It’s called “New Beginnings,” it’s beautiful, and you should watch it.
The dance is choreographed by Christopher Wheeldon and is called “After The Rain.” According to the Youtube description, “It is a testament to the resilience of the human spirit, and a tribute to the future of the city that New York City Ballet calls home.”
It might also make you cry:
I never thought I’d be moved by an NYC Ballet video, but here I am. Near tears. Somehow. http://t.co/poz8PSsNDP
— bobby finger (@bobbyfinger) September 19, 2013
There were 850 snakes worth half a million dollars in a detached garage at the Shirley home of Richard Parrinello, including the Burmese pythons, which are illegal in New York state, officials said. “There is a reason why Burmese pythons are illegal,” said Suffolk County SPCA Chief Roy Gross, citing the deaths of two young boys in New Brunswick, Canada, who were killed by an African rock python while they slept last month.
Gross said Burmese pythons can grow to 30 feet long and are “an accident waiting to happen.”
Parrinello has worked on and off as an animal-control officer for the town of Brookhaven since 1988, town spokesman Jack Krieger said.
Authorities spotted the snakes during an investigation into whether Parrinello was working while on disability leave from his town job.
During a weeks-long undercover investigation, authorities said, investigators caught Parrinello on camera claiming he had $500,000 in inventory – including snakes, turtles and turtle eggs – stored in a garage he’d converted into habitat space.
Parrinello faces multiple charges of owning the pythons and violating town codes by running a business at his home without a permit. He was issued two violations by the state’s Department of Environmental Conservation.
Authorities said Parrinello is cooperating. A man who answered the phone at a number listed on Parrinello’s Snakeman’s Exotics website said he had no comment.
Gross said the pythons were headed to an animal sanctuary in Massachusetts. It was unclear what would be done with the other snakes.
In this sushi bar, the hamachi kama (or yellowtail collar in English) was reserved for friends of the owner, kind regulars and very, very lucky, well-behaved employees. It also quickly became my favorite thing in the restaurant immediately after I tasted it. Don’t let the name scare you. The hamachi collar (like on all fish) refers simply to the section just behind the head and gills. If you are not squeamish about seeing fish being butchered, you should absolutely check out this fantastic video of a tuna fisherman breaking down the collars on a yellowtail. As he says, “best part of the fish, right there.”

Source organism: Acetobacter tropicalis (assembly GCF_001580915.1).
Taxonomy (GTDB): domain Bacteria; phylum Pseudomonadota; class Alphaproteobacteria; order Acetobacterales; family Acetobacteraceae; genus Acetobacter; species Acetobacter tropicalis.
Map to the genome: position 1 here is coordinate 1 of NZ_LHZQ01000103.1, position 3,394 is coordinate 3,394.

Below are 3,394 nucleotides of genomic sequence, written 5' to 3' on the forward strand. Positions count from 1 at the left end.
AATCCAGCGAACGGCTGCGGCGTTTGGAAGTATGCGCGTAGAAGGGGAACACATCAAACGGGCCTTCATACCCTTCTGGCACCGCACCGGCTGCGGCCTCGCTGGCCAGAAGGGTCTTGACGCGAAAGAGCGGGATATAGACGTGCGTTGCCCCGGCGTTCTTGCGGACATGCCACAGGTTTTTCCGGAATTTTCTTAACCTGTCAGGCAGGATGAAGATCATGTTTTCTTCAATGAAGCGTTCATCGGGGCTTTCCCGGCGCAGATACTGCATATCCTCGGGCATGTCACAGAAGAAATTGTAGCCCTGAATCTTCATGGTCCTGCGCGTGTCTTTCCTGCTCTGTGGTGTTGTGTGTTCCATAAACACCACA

Why is the collar so good? I can’t tell you scientifically. I suspect that it has to do with the use of the muscles in that part of the fish, as well as the fact that it is one of the only pieces of fish that ever gets cooked on the bone, which is well-known to make everything taste better. The meat is sweet, tender, full of rich flavor and especially juicy. Hamachi kama is also good for you, since you can cook it with no added fat whatsoever — it tastes best simply grilled, with at most a sprinkling of salt, soy and citrus. Eating the collar of the fish is also pretty green of you, considering that it uses a part of the fish that a lot of unaware eaters would consider scrap.
Hamachi kama is hard to find in restaurants, partially because it is scarce (there are only two collars on a fish) and partially because cooks are smart and they save the best parts for themselves. If you are in a Japanese restaurant and you see it on the menu, you would be laughing in the face of enjoyment and good flavor to not order it. They still might not have any left, but you always have to ask. Like the satisfaction that comes from picking the turkey carcass on Thanksgiving, eating a hamachi collar is an exercise in patience, rewarding those dextrous enough to dig in with chopsticks or brash enough to use their fingers. Don’t miss it. I promise you won’t regret it.
GPS Guides are our way of showing you what has relieved others’ stress in the hopes that you will be able to identify solutions that work for you. We all have de-stressing “secret weapons” that we pull out in times of tension or anxiety, whether they be photos that relax us or make us smile, songs that bring us back to our heart, quotes or poems that create a feeling of harmony, or meditative exercises that help us find a sense of silence and calm. We encourage you to look at the GPS Guide below, visit our other GPS Guides here, and share with us your own personal tips for finding peace, balance and tranquility.
Whether you’re a hard core runner or prefer a calm stroll, scenic trails have a way of brining us to our center. The view from these pathways can empower us to fuel through a workout or to simply look deeper into ourselves and address whatever stress we may hold onto while clinging to our computers throughout the day. Click through these nature trails and get inspired to venture out to find a place by you that helps you connect to your surroundings.
For more GPS Guides, click here.
Traffic jams. Frantic emails from your boss. Office gossip. It’s hard not to be stressed these days. But the good news is that technology is here to help (and no, we don’t mean hours of Candy Crush). Here are four must-download apps to help you sail through each part of your day — from your morning commute to that dreaded after-work gym session.
More From PureWow:
#alkalinity #alkalinitymovement #7.2 #sevenpointtwo